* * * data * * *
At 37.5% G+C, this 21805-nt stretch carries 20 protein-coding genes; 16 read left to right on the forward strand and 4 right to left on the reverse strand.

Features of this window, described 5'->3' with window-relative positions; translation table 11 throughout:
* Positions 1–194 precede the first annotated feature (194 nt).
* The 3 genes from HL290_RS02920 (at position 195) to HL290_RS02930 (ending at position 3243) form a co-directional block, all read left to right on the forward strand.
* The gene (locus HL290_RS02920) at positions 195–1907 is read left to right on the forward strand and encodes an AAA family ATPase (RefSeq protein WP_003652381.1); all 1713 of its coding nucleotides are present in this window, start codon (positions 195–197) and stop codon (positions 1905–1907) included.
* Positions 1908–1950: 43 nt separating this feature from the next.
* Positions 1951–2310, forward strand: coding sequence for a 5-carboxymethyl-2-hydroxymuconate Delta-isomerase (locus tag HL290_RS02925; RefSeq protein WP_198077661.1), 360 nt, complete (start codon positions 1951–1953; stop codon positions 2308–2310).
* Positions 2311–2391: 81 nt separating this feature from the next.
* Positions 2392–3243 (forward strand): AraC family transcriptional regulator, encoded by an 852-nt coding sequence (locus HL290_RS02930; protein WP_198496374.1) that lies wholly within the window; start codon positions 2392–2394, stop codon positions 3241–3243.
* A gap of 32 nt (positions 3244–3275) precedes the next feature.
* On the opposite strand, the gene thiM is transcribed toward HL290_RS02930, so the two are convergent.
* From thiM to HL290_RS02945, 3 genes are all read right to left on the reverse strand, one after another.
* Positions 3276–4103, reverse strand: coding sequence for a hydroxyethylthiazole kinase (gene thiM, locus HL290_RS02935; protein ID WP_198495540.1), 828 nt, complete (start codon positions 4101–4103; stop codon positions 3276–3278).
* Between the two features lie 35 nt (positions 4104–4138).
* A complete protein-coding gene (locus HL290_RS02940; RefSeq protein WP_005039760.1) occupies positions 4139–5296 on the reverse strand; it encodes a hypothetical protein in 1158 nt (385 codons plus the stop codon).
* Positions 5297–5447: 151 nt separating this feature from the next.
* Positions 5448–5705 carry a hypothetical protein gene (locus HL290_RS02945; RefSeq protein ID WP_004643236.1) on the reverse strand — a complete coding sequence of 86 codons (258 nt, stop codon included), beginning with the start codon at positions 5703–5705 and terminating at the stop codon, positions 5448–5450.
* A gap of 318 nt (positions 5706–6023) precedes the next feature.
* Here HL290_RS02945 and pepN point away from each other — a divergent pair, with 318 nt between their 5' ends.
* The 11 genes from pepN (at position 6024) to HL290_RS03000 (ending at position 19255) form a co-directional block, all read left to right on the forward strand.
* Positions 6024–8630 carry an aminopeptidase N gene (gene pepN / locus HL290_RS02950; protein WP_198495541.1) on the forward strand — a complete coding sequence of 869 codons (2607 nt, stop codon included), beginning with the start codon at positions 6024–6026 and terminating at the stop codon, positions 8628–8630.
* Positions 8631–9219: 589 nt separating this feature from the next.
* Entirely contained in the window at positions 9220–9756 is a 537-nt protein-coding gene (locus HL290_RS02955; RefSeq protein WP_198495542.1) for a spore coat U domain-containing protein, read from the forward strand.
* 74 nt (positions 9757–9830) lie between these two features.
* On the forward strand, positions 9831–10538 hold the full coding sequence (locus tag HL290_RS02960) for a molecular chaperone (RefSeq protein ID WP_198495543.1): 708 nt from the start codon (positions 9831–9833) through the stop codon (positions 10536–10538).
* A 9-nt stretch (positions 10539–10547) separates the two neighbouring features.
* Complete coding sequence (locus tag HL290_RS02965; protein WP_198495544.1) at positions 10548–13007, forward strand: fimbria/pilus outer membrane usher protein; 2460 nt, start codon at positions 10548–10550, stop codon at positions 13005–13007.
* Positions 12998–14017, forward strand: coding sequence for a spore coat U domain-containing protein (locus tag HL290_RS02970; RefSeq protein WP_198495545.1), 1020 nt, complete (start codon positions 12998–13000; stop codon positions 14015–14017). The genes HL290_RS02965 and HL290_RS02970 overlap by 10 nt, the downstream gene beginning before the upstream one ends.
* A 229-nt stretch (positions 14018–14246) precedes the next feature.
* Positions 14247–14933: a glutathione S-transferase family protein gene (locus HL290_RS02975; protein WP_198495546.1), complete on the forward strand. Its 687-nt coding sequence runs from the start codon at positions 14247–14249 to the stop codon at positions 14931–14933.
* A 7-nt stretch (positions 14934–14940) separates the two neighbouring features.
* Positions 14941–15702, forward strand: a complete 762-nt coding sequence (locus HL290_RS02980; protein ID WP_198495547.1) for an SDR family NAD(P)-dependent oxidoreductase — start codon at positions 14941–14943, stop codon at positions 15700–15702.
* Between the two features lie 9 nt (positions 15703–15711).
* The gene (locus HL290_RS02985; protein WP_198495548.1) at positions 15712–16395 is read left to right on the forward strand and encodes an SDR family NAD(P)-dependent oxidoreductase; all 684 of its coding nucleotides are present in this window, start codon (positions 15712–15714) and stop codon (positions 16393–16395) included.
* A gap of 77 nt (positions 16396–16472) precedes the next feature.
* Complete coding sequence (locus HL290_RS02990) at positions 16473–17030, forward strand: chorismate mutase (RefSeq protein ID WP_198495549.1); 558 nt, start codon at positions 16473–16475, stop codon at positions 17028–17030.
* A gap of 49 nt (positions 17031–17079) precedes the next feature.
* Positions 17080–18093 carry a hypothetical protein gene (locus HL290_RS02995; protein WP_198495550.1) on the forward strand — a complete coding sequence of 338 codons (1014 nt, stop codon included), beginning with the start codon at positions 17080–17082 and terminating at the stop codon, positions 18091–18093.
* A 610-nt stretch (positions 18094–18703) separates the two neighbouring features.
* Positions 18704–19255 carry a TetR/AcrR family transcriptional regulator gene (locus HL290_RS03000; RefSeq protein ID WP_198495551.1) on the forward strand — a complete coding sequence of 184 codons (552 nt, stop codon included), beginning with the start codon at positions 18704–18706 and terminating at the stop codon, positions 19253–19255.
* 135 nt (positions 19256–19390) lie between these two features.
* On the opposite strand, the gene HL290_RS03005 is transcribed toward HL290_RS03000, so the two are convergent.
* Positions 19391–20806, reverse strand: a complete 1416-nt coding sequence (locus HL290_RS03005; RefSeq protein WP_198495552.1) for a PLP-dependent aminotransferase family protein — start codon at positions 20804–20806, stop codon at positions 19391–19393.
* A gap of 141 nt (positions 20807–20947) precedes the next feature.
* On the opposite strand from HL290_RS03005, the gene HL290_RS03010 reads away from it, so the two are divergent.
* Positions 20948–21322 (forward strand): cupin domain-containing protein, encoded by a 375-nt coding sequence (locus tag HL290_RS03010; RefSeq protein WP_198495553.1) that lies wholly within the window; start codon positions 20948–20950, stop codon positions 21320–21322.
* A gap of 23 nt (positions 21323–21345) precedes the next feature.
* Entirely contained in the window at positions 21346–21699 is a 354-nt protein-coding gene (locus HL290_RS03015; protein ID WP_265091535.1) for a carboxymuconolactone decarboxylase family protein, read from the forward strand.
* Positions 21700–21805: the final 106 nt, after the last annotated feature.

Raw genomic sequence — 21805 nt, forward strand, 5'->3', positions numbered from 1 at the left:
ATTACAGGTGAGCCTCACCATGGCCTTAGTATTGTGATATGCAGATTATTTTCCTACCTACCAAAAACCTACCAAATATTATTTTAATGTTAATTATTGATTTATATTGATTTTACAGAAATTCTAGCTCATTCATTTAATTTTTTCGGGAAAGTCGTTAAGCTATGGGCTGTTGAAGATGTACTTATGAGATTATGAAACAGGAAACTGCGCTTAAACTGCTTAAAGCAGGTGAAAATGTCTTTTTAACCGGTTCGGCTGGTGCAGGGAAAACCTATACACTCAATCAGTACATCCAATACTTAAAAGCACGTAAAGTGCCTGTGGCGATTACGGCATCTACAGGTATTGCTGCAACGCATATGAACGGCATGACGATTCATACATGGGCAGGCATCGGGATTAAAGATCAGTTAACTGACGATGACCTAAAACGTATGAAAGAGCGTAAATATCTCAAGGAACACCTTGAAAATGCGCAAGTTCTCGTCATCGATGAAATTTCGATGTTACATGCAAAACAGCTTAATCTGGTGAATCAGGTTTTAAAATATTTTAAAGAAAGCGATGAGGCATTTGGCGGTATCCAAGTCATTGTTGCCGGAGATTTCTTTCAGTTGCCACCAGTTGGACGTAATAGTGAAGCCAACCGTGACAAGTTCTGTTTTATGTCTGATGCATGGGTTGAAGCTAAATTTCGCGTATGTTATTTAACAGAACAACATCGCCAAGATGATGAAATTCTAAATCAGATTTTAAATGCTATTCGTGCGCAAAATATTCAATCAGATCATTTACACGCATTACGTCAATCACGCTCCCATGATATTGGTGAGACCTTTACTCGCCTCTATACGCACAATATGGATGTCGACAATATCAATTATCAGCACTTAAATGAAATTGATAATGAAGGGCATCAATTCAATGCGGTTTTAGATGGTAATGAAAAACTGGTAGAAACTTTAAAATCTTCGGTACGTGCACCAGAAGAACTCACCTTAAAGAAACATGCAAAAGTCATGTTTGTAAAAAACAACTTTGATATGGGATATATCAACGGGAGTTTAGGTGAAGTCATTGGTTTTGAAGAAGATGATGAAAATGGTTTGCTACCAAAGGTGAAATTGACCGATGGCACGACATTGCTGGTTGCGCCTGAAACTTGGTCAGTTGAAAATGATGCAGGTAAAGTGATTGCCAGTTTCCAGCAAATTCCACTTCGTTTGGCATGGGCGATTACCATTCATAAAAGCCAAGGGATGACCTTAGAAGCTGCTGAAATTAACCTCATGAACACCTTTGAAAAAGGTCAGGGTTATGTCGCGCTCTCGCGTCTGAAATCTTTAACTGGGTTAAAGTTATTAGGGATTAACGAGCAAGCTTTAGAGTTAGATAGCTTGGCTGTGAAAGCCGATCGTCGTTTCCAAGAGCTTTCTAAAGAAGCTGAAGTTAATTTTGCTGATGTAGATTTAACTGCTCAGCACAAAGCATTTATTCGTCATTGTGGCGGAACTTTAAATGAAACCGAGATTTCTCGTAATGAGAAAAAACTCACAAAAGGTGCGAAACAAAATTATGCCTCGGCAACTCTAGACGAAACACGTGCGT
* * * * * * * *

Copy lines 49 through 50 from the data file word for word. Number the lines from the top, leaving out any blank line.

* Positions 21700–21805: the final 106 nt, after the last annotated feature.

Raw genomic sequence — 21805 nt, forward strand, 5'->3', positions numbered from 1 at the left: